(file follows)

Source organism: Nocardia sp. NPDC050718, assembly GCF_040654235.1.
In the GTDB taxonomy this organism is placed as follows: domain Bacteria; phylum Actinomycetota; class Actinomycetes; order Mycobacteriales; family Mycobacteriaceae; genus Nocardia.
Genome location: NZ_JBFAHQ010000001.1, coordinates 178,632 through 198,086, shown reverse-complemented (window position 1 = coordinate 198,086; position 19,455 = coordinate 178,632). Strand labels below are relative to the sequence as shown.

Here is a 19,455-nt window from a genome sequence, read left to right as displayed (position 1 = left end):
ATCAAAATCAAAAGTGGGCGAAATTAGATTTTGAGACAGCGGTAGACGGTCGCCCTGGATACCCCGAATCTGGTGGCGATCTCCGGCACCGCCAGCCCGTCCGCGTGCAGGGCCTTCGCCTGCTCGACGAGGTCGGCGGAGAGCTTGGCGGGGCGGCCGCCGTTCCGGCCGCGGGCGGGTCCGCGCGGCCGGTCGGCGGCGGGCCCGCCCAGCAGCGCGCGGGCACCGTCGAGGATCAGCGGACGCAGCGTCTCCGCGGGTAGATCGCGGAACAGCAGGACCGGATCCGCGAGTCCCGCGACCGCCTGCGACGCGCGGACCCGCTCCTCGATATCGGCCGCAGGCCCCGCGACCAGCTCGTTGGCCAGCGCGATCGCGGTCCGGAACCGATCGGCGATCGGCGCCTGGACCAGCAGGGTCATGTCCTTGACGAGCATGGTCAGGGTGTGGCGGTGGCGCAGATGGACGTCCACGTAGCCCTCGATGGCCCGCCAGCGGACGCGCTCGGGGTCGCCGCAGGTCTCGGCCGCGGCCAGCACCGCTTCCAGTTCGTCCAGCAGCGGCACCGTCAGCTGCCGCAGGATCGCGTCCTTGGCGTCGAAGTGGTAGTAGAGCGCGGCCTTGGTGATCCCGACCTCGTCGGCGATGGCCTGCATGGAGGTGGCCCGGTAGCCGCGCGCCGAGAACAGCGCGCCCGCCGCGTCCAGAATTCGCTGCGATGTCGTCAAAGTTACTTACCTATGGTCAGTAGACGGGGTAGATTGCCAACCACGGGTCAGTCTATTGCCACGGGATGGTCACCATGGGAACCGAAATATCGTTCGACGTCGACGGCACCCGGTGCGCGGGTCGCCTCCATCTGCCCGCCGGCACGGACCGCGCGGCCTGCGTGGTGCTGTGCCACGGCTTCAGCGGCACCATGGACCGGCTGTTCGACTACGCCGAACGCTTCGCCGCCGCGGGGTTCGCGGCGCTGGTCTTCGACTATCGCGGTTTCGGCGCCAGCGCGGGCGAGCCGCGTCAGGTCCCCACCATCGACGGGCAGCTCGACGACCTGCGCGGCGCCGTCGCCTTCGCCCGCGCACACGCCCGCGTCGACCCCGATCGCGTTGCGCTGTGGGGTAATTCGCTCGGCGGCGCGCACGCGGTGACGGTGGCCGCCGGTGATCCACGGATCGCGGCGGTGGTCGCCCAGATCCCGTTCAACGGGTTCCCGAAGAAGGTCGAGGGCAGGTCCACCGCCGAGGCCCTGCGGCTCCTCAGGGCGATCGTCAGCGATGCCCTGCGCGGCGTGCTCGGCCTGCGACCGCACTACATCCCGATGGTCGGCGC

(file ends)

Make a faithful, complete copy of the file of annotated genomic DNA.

Source organism: Nocardia sp. NPDC050718, assembly GCF_040654235.1.
In the GTDB taxonomy this organism is placed as follows: domain Bacteria; phylum Actinomycetota; class Actinomycetes; order Mycobacteriales; family Mycobacteriaceae; genus Nocardia.
Genome location: NZ_JBFAHQ010000001.1, coordinates 178,632 through 198,086, shown reverse-complemented (window position 1 = coordinate 198,086; position 19,455 = coordinate 178,632). Strand labels below are relative to the sequence as shown.

Here is a 19,455-nt window from a genome sequence, read left to right as displayed (position 1 = left end):
ATCAAAATCAAAAGTGGGCGAAATTAGATTTTGAGACAGCGGTAGACGGTCGCCCTGGATACCCCGAATCTGGTGGCGATCTCCGGCACCGCCAGCCCGTCCGCGTGCAGGGCCTTCGCCTGCTCGACGAGGTCGGCGGAGAGCTTGGCGGGGCGGCCGCCGTTCCGGCCGCGGGCGGGTCCGCGCGGCCGGTCGGCGGCGGGCCCGCCCAGCAGCGCGCGGGCACCGTCGAGGATCAGCGGACGCAGCGTCTCCGCGGGTAGATCGCGGAACAGCAGGACCGGATCCGCGAGTCCCGCGACCGCCTGCGACGCGCGGACCCGCTCCTCGATATCGGCCGCAGGCCCCGCGACCAGCTCGTTGGCCAGCGCGATCGCGGTCCGGAACCGATCGGCGATCGGCGCCTGGACCAGCAGGGTCATGTCCTTGACGAGCATGGTCAGGGTGTGGCGGTGGCGCAGATGGACGTCCACGTAGCCCTCGATGGCCCGCCAGCGGACGCGCTCGGGGTCGCCGCAGGTCTCGGCCGCGGCCAGCACCGCTTCCAGTTCGTCCAGCAGCGGCACCGTCAGCTGCCGCAGGATCGCGTCCTTGGCGTCGAAGTGGTAGTAGAGCGCGGCCTTGGTGATCCCGACCTCGTCGGCGATGGCCTGCATGGAGGTGGCCCGGTAGCCGCGCGCCGAGAACAGCGCGCCCGCCGCGTCCAGAATTCGCTGCGATGTCGTCAAAGTTACTTACCTATGGTCAGTAGACGGGGTAGATTGCCAACCACGGGTCAGTCTATTGCCACGGGATGGTCACCATGGGAACCGAAATATCGTTCGACGTCGACGGCACCCGGTGCGCGGGTCGCCTCCATCTGCCCGCCGGCACGGACCGCGCGGCCTGCGTGGTGCTGTGCCACGGCTTCAGCGGCACCATGGACCGGCTGTTCGACTACGCCGAACGCTTCGCCGCCGCGGGGTTCGCGGCGCTGGTCTTCGACTATCGCGGTTTCGGCGCCAGCGCGGGCGAGCCGCGTCAGGTCCCCACCATCGACGGGCAGCTCGACGACCTGCGCGGCGCCGTCGCCTTCGCCCGCGCACACGCCCGCGTCGACCCCGATCGCGTTGCGCTGTGGGGTAATTCGCTCGGCGGCGCGCACGCGGTGACGGTGGCCGCCGGTGATCCACGGATCGCGGCGGTGGTCGCCCAGATCCCGTTCAACGGGTTCCCGAAGAAGGTCGAGGGCAGGTCCACCGCCGAGGCCCTGCGGCTCCTCAGGGCGATCGTCAGCGATGCCCTGCGCGGCGTGCTCGGCCTGCGACCGCACTACATCCCGATGGTCGGCGC